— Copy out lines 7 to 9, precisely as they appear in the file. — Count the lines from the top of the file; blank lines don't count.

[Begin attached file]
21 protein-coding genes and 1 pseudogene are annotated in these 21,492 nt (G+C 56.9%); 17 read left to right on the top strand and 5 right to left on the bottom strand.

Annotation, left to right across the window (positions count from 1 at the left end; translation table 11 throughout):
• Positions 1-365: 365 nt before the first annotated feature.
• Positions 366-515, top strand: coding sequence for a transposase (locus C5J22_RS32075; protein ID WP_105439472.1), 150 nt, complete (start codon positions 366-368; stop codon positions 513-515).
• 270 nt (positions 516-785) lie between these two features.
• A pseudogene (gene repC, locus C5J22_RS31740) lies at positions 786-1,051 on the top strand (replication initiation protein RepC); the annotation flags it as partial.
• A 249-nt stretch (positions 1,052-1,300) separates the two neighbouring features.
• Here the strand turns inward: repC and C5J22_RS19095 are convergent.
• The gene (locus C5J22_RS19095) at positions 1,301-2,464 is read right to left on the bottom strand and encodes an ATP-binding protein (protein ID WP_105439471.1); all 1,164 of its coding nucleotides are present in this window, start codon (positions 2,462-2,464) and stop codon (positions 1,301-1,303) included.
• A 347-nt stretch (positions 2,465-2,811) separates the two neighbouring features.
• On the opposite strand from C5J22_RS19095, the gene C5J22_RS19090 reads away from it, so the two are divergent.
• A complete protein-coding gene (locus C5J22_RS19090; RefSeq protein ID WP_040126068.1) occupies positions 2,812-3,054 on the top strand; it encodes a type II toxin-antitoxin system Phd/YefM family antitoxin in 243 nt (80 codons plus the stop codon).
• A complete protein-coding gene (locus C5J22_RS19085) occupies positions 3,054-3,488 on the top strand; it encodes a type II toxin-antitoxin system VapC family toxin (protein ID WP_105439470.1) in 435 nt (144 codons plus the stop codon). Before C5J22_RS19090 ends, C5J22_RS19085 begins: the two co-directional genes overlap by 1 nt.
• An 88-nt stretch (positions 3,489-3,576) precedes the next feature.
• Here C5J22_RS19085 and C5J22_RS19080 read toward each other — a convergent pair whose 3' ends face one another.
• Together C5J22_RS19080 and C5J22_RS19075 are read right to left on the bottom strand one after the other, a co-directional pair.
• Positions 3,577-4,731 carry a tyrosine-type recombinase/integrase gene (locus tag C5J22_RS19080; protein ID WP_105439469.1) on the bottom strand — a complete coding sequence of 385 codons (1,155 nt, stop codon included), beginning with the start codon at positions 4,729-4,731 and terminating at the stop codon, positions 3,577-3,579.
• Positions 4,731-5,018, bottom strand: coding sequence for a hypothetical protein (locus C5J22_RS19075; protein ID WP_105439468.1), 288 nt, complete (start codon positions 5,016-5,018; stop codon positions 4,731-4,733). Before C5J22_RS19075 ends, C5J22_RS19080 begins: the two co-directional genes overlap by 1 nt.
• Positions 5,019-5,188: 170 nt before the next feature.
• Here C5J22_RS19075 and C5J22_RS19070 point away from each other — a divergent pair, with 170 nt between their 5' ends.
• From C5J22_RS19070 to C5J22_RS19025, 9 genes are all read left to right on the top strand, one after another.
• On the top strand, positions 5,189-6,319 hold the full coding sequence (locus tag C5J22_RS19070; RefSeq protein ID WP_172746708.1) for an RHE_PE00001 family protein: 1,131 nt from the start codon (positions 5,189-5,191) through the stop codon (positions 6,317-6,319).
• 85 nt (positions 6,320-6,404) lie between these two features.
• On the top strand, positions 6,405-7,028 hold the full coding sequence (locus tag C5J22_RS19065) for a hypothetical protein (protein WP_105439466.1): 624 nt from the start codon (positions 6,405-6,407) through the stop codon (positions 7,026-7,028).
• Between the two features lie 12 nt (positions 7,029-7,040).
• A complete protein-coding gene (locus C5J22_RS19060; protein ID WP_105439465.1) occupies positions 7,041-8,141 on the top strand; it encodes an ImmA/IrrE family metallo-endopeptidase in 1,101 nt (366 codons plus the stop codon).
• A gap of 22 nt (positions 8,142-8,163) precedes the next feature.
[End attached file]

• A 249-nt stretch (positions 1,052-1,300) separates the two neighbouring features.
• Here the strand turns inward: repC and C5J22_RS19095 are convergent.
• The gene (locus C5J22_RS19095) at positions 1,301-2,464 is read right to left on the bottom strand and encodes an ATP-binding protein (protein ID WP_105439471.1); all 1,164 of its coding nucleotides are present in this window, start codon (positions 2,462-2,464) and stop codon (positions 1,301-1,303) included.